A Centennial Tribute to Katharine Hepburn
Katharine Hepburn was one of the few “constants” left for classic movie fans, and her death at the age of 96 left a huge void in our hearts. It seemed as if she had always been there — and in fact she was a movie actress since Herbert Hoover was President. We now celebrate what would have been her 100th birthday, on May 12, 2007.
She was full of contradictions. Though always gorgeous, she is not usually thought of as a glamour girl; while never a cult figure like Marilyn, she still finished second to MM in the balloting for our Favorite Classic Actress award and was #1 in the AFI voting for favorite actress; while she is known world wide, and is the only actress who consistently shows up on lists of the world’s most admired women, she always insisted on being just one of the folks in Hartford, CT.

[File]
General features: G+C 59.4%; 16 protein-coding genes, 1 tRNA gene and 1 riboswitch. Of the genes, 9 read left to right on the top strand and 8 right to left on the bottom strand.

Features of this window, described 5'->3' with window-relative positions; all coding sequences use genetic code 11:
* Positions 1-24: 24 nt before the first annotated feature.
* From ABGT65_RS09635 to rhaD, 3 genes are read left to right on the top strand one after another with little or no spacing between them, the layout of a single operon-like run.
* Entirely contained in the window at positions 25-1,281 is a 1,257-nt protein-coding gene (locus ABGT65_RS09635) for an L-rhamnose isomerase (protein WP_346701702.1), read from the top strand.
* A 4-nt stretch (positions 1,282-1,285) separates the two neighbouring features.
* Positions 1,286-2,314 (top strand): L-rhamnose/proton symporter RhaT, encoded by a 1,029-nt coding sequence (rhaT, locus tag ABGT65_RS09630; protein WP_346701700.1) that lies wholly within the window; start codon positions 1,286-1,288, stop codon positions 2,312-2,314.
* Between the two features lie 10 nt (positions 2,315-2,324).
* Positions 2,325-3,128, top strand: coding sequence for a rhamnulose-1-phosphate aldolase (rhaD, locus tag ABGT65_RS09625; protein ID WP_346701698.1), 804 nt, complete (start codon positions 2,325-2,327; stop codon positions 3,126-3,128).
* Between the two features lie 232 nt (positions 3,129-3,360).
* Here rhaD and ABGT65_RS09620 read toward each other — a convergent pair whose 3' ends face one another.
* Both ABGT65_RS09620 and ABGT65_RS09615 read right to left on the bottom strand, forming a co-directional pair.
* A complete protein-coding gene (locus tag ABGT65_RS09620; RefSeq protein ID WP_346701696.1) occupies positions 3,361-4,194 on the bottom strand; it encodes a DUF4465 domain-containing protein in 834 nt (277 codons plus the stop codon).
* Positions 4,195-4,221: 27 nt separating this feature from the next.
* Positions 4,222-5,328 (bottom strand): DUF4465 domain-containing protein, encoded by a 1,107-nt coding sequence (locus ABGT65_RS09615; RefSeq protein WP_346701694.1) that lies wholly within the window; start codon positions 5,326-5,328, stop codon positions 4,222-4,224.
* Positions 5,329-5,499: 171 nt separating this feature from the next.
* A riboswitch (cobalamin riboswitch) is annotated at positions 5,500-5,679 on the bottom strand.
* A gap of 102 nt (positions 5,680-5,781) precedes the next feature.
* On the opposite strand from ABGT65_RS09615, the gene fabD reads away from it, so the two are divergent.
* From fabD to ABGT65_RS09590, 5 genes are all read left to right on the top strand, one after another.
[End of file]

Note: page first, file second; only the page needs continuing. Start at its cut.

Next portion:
There are no contradictions when it comes to her film career, however. She survived an early and probably deserved reputation as a “difficult” actress and went on to become the only woman to win four Academy Awards — in three different, non-consecutive decades, no less — after being nominated twelve times (a record until Meryl Streep’s 13th nomination). She appeared in 53 theatrical films and TV movies, and starred in all but three of them.
From her luminous performances in Morning Glory and The Philadelphia Story to her hilarious romps in Bringing Up Baby and Adam’s Rib to her strong portrayals in Long Day’s Journey Into Night, The African Queen, and The Lion in Winter, she never gave us less than her best. There has never been and probably never will be another Kate Hepburn.
I’ll let some of the tribute sites take over, beginning on page two of this four-part article. Look for many special presentations to celebrate this year’s centennial.
Part I: Introduction
Part III: Movie Reviews & Where to Find Her Movies
Part IV: Photos, Art, Sounds, and Posters